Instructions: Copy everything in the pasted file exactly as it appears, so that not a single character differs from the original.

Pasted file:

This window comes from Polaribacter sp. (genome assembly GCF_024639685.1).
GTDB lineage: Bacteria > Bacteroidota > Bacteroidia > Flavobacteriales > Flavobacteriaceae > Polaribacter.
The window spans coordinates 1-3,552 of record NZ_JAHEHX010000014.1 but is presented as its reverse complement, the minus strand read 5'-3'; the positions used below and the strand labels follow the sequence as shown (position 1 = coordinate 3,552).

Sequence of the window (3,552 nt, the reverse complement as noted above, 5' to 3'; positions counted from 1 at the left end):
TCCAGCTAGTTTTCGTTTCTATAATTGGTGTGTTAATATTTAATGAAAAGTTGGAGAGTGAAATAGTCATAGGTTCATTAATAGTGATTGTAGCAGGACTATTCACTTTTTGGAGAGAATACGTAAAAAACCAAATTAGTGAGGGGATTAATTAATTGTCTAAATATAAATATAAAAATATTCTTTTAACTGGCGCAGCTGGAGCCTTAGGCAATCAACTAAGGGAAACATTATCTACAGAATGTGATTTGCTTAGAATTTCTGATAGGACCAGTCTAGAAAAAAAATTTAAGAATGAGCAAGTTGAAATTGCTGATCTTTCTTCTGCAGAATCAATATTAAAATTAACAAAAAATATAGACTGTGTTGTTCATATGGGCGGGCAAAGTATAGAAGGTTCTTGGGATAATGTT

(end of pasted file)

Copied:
This window comes from Polaribacter sp. (genome assembly GCF_024639685.1).
GTDB lineage: Bacteria > Bacteroidota > Bacteroidia > Flavobacteriales > Flavobacteriaceae > Polaribacter.
The window spans coordinates 1-3,552 of record NZ_JAHEHX010000014.1 but is presented as its reverse complement, the minus strand read 5'-3'; the positions used below and the strand labels follow the sequence as shown (position 1 = coordinate 3,552).

Sequence of the window (3,552 nt, the reverse complement as noted above, 5' to 3'; positions counted from 1 at the left end):
TCCAGCTAGTTTTCGTTTCTATAATTGGTGTGTTAATATTTAATGAAAAGTTGGAGAGTGAAATAGTCATAGGTTCATTAATAGTGATTGTAGCAGGACTATTCACTTTTTGGAGAGAATACGTAAAAAACCAAATTAGTGAGGGGATTAATTAATTGTCTAAATATAAATATAAAAATATTCTTTTAACTGGCGCAGCTGGAGCCTTAGGCAATCAACTAAGGGAAACATTATCTACAGAATGTGATTTGCTTAGAATTTCTGATAGGACCAGTCTAGAAAAAAAATTTAAGAATGAGCAAGTTGAAATTGCTGATCTTTCTTCTGCAGAATCAATATTAAAATTAACAAAAAATATAGACTGTGTTGTTCATATGGGCGGGCAAAGTATAGAAGGTTCTTGGGATAATGTT